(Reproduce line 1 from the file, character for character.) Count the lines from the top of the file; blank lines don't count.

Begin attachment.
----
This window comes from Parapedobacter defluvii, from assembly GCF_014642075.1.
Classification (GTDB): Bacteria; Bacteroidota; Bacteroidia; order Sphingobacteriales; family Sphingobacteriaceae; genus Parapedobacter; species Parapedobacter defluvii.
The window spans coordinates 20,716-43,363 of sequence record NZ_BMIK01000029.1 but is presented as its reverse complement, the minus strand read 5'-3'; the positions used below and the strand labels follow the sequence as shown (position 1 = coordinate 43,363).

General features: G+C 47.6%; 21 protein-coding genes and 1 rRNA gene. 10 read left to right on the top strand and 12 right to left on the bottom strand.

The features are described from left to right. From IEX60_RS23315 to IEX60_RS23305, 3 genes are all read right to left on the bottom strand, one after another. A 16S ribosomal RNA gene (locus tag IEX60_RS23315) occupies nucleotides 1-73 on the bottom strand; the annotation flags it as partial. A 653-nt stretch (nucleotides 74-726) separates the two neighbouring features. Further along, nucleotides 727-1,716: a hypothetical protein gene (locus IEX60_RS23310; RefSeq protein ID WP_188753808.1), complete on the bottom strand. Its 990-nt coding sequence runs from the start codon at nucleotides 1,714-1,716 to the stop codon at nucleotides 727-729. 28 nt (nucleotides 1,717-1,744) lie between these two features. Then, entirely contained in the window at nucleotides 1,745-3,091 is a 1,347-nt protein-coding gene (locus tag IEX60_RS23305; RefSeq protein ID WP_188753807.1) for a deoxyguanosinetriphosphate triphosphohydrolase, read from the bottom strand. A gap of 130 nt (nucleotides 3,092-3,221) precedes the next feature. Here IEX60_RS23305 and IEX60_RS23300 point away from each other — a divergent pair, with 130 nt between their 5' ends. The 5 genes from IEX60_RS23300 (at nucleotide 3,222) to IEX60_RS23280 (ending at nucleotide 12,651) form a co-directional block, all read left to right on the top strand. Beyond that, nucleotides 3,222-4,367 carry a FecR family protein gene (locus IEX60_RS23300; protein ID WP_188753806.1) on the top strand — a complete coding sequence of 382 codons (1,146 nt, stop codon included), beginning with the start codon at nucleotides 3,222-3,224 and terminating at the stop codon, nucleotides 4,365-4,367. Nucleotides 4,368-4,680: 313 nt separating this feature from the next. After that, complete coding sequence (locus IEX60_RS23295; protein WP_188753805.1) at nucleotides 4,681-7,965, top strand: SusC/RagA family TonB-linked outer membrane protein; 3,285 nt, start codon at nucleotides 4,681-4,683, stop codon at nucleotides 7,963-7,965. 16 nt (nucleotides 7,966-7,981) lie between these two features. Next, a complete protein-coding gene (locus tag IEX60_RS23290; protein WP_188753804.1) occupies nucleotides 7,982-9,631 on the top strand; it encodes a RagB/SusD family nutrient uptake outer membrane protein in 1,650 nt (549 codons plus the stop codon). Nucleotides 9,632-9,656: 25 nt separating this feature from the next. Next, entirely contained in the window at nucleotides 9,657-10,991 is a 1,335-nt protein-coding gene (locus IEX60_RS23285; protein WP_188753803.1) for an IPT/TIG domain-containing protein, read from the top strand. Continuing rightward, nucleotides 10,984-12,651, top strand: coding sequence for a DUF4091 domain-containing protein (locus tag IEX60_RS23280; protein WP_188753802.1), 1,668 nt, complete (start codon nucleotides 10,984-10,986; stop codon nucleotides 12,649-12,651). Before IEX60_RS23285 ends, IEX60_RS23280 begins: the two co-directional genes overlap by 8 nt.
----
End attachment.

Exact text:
This window comes from Parapedobacter defluvii, from assembly GCF_014642075.1.